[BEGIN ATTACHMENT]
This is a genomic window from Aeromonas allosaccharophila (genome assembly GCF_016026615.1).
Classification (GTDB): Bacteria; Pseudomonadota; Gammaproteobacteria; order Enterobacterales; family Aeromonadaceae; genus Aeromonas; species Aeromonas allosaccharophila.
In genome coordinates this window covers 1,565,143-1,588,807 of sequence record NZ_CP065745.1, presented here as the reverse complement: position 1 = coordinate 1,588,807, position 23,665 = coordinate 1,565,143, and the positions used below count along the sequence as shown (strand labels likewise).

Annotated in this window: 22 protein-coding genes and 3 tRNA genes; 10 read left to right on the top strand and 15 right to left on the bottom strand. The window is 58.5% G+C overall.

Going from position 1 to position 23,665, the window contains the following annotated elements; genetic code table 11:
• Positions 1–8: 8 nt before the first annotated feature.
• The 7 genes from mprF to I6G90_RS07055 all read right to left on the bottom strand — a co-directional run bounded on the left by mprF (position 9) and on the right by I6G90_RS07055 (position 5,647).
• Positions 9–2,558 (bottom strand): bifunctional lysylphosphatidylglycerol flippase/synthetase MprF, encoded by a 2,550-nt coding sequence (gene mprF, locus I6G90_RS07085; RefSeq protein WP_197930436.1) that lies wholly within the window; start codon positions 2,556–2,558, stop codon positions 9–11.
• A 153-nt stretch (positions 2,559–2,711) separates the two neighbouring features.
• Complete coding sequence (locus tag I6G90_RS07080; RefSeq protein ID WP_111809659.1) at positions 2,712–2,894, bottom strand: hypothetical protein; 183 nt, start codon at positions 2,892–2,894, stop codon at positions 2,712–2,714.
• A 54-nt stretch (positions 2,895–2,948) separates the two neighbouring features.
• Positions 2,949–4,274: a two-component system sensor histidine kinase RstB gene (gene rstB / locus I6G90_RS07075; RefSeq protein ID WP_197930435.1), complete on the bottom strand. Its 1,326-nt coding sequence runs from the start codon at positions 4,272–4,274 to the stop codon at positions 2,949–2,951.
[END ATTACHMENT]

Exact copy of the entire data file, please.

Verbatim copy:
This is a genomic window from Aeromonas allosaccharophila (genome assembly GCF_016026615.1).
Classification (GTDB): Bacteria; Pseudomonadota; Gammaproteobacteria; order Enterobacterales; family Aeromonadaceae; genus Aeromonas; species Aeromonas allosaccharophila.
In genome coordinates this window covers 1,565,143-1,588,807 of sequence record NZ_CP065745.1, presented here as the reverse complement: position 1 = coordinate 1,588,807, position 23,665 = coordinate 1,565,143, and the positions used below count along the sequence as shown (strand labels likewise).

Annotated in this window: 22 protein-coding genes and 3 tRNA genes; 10 read left to right on the top strand and 15 right to left on the bottom strand. The window is 58.5% G+C overall.

Going from position 1 to position 23,665, the window contains the following annotated elements; genetic code table 11:
• Positions 1–8: 8 nt before the first annotated feature.
• The 7 genes from mprF to I6G90_RS07055 all read right to left on the bottom strand — a co-directional run bounded on the left by mprF (position 9) and on the right by I6G90_RS07055 (position 5,647).
• Positions 9–2,558 (bottom strand): bifunctional lysylphosphatidylglycerol flippase/synthetase MprF, encoded by a 2,550-nt coding sequence (gene mprF, locus I6G90_RS07085; RefSeq protein WP_197930436.1) that lies wholly within the window; start codon positions 2,556–2,558, stop codon positions 9–11.
• A 153-nt stretch (positions 2,559–2,711) separates the two neighbouring features.
• Complete coding sequence (locus tag I6G90_RS07080; RefSeq protein ID WP_111809659.1) at positions 2,712–2,894, bottom strand: hypothetical protein; 183 nt, start codon at positions 2,892–2,894, stop codon at positions 2,712–2,714.
• A 54-nt stretch (positions 2,895–2,948) separates the two neighbouring features.
• Positions 2,949–4,274: a two-component system sensor histidine kinase RstB gene (gene rstB / locus I6G90_RS07075; RefSeq protein ID WP_197930435.1), complete on the bottom strand. Its 1,326-nt coding sequence runs from the start codon at positions 4,272–4,274 to the stop codon at positions 2,949–2,951.